Firstly it should be noted that whiplash can be caused even from a simple fall. Only two weeks ago ( seriously ) I saw a 72 year old gentlemen who had been out walking his dog 6 months previously. He slipped on some wet leaves and pebbles and fell backwards, severely jerking his head and neck as he did so. He had been to the GP and had been sent to a physiotherapist. The physio had given him exercises to do and he had been doing them ever since. His neck pain has become constant and worsening in intensity.

I asked him to stop doing the exercises and to use a wheaty bag 3-4 times a day. After 2 treatments he informed me that he is 60% + better. Treatments consisted of soft tissue techniques to his lower neck, acupuncture and gentle mobilisations.

In a nutshell, his constant exercising of the area had kept the problem going AND eventually was worsening it.

Sometimes, whiplash may not rear it’s ugly head for a matter of weeks AFTER the trauma. It can cause a strain that then needs another smaller strain to start it off.

Generally, the quicker the problem is looked at, the quicker it can be sorted out. I have seen some poor people who have put up with pain and discomfort for a matter of years before they have sought help and these sufferers have needed a lot of treatments ( 10 + ) over a long period of time ( 3-6 months ) before noticeable improvements have been made.

In the worse case scenario, a whiplash may start OR finish off a disc problem in the neck. This can lead to surgery. 


The types of headache most easily treated are classic STRESS HEADACHES. These can be mild to debilitating. They may happen 2-3 times a month, 3-4 times a week OR, in the worst case scenario, be constant.

The headache is either at the base of the back of the head  ( around the occipital bone ), sometimes come up around the ear but most commonly go over the head to the forehead and around/behind the eyes

The cause ( normally ) being very tight muscles from the top of the shoulder blades which attach to the bottom of the head PLUS very tight muscles attaching from the top of the neck to the bottom of the head.

Poor posture, a desk job, computer usage, ANYTHING STRESSFUL can cause and prolong this problem.

Mobilising the affected areas, manipulating the affected areas ( short, sharp movements causing an audible click ), use of acupuncture plus more very gentle techniques ( where the head will be put into comfortable positions for 2-3 minutes ) mean that the patient stands a very good chance of serious pain reduction over 2-3 treatments. Obviously, it helps if the person also changes working position OR tries to reduce the stressful things which are causing the problem.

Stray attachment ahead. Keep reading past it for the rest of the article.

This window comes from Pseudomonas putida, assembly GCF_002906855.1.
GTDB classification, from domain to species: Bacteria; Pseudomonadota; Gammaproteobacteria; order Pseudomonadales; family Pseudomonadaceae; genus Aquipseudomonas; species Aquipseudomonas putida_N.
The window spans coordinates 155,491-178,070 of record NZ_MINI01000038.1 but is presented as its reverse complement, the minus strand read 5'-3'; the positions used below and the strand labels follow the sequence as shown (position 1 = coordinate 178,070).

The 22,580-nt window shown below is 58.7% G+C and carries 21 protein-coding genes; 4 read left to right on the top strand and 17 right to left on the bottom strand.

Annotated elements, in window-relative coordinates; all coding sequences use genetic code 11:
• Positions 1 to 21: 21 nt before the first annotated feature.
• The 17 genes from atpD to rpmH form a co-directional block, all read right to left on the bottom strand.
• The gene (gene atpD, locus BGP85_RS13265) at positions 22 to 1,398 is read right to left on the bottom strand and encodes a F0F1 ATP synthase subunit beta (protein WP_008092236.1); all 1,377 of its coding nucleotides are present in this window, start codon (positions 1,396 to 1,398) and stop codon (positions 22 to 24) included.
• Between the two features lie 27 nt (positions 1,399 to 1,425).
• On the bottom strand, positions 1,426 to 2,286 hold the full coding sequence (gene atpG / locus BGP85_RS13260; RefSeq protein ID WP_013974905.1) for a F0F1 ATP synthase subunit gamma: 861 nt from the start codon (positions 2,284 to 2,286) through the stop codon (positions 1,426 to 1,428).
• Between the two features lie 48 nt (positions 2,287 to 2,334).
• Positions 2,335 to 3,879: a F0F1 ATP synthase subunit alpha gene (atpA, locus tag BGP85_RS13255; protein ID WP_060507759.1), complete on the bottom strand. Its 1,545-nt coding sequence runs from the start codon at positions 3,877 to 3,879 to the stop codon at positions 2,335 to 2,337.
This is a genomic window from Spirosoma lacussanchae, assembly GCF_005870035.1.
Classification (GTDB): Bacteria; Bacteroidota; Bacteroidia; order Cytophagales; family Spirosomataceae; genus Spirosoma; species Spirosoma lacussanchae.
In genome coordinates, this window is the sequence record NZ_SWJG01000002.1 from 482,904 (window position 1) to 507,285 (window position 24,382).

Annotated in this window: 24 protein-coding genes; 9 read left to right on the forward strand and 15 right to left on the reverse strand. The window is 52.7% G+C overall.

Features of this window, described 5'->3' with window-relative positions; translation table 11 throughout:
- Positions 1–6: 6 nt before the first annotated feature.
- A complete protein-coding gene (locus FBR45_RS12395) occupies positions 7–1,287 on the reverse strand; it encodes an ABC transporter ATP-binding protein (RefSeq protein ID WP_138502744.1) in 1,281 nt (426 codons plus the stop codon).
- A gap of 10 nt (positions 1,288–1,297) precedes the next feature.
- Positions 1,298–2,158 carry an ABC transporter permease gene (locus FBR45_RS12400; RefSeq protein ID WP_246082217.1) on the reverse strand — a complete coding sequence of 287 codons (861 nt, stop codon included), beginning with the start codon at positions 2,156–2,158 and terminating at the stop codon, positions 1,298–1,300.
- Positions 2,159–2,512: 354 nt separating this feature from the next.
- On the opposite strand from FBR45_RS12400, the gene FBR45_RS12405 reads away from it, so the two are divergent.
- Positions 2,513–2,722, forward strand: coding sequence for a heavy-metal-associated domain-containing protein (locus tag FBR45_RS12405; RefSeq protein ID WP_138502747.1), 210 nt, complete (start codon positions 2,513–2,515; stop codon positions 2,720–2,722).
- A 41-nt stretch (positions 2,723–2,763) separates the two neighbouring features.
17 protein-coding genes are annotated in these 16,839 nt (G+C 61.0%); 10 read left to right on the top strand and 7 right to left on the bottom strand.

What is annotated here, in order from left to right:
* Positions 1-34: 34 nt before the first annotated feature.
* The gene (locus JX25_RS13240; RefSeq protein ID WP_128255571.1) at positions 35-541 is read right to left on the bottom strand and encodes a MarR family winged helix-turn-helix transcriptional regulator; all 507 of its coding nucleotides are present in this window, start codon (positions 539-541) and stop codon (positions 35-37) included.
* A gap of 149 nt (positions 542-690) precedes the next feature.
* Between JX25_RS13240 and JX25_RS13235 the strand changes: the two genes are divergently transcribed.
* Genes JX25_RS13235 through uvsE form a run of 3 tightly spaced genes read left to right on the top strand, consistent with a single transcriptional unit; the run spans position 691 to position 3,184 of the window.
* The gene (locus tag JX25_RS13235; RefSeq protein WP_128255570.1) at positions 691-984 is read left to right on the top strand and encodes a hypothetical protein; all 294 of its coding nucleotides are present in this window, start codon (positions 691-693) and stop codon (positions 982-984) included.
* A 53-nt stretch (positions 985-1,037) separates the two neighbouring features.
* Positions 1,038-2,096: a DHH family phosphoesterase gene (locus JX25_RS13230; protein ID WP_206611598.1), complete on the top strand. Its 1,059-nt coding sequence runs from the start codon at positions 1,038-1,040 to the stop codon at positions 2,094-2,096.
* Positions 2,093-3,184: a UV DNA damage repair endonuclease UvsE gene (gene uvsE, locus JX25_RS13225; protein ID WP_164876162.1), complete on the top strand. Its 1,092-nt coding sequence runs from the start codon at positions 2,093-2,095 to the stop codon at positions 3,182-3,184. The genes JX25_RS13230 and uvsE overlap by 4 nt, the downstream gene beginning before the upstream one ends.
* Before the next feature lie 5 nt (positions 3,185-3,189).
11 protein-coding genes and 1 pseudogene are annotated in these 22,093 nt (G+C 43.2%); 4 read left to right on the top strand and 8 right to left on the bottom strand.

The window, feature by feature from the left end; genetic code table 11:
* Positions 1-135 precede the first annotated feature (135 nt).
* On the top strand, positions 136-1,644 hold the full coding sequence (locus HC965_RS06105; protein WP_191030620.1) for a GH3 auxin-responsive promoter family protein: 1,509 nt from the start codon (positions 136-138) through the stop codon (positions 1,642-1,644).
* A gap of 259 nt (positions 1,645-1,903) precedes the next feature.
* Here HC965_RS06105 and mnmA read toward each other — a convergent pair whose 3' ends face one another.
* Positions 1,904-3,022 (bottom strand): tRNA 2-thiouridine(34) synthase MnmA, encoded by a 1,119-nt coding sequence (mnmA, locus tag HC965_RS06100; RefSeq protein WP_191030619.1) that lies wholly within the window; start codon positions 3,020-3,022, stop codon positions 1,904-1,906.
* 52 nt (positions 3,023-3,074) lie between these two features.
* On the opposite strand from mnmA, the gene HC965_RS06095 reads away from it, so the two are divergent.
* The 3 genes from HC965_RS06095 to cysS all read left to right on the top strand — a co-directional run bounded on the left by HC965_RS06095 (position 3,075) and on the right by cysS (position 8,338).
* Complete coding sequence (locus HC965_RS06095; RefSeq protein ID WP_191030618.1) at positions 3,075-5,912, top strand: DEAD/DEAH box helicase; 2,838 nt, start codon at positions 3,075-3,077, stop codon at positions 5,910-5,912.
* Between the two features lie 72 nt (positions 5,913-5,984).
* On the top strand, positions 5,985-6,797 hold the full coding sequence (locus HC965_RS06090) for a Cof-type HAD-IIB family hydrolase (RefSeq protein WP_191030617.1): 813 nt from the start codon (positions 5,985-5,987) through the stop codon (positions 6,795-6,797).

True migraines can be a terrible affliction. Specialist advice AND medication are always needed. So how can an osteopath help?

Well, frequently some migraines can be provoked by stress headaches SO by treating these ( as described above ) the frequency of the debilitating true migraine can be lessened. This may sound too good to be true, but it is usually worth a try. I would say that maybe 50% of mild to severe sufferers can be helped.


Treatment of Headaches and Stiff Necks

The treatment itself involves a mixture of massage, mobilisation and manipulation. Massage is to loosen and warm the tissues. Mobilisation is usually done to the areas ( joints, ligaments tendons and muscles ) above and/or below the troubled area. Manipulation is when a joint is stretched ( carefully ) in a short, sharp movement so that a crack may be heard. These techniques are to allow the troubled area to heal more quickly. 

Manipulations to the neck must be done very carefully and only when necessary. Often they can be done with some gentle “wiggling” of the neck. These are termed “toggle/shift” manipulations. IF the patient would prefer NOT to have a manipulation done, other techniques are used to get to the same end point.

Frequently, if the patient is ok with needles, some medical acupuncture will be done also. Usually 2-4 needles for approx. 5 minutes. I have found that this can often speed up recovery times and, just as importantly, can reduce pain levels by a matter of 10-40%.

Advice would be given on what movements to avoid, how to rest more comfortably and usually to take anti-inflammatories until pain levels are reduced.